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Beware Of People Around You, Science Says You’d Absorb Their Energy

Beware Of People Around You, Science Says You’d Absorb Their Energy

Energy is everywhere, and its effects are real.

Have you noticed that the company you keep has a major impact on your energy levels? For example, one of the reasons you enjoy hanging out with your best friends or favorite relatives is probably because they have a beneficial effect on your mood. On the other hand, we all know at least a couple of people who are best described as “toxic.” These are the folk who seem to leave those around them feeling negative, drained or even depressed after just a short period of time in their presence.

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The universe and everything in it is comprised of atoms, which are in part made up of energy. Therefore, we shouldn’t be surprised to learn that the kind of energy we transmit and encounter shapes our lives on multiple levels. Arguably we have a responsibility to discover as much as possible about human energy transfer, and how it may be harnessed for the greater good.

Science has now proven that negative people affect our energy

Although the effects of other peoples’ energy may seem a matter of common sense, it has taken mainstream science a long time to investigate this phenomenon. However, the study of how energy originates from and impacts upon living things (known as “bioenergetics”) is now a growing field.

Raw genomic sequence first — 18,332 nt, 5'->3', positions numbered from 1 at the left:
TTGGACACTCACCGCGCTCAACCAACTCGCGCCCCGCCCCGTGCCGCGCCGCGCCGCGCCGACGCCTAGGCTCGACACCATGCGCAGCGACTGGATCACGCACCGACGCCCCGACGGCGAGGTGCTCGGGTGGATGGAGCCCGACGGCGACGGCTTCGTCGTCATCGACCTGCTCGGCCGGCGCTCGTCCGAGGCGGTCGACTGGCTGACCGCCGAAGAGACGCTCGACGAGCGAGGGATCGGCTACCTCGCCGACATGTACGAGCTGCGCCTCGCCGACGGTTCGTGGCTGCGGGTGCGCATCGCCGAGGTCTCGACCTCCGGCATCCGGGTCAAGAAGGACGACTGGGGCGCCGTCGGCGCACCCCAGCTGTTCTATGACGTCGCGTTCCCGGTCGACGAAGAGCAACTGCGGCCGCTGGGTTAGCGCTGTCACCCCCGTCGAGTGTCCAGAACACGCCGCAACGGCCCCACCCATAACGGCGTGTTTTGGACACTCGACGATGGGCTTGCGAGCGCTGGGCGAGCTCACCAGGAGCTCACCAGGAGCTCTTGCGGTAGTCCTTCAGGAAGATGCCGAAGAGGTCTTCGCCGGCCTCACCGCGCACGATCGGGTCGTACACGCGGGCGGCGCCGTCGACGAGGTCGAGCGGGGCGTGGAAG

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Researchers at the University of Bielefeld in Germany have demonstrated that plants have the ability not only to create glucose using energy from the sun via photosynthesis, but they can also absorb energy from other plants growing nearby. This discovery has been heralded as a major breakthrough when it comes to understanding how plants, in this case algae, can get their energy needs met via multiple mechanisms. Furthermore, this research also has the potential to help us understand the ways in which humans can heal and help one another using nothing more than their natural energy levels.

From plants to people

German physician Olivia Bader-Lee has commented on the results of these findings and linked them to human interactions. “The human body is very similar to a plant that sucks and absorbs the energy needed to feed your emotional state,” she notes. She also believes that we have become alienated from nature and have been too quick to overlook the role of bioenergy in our day-to-day lives.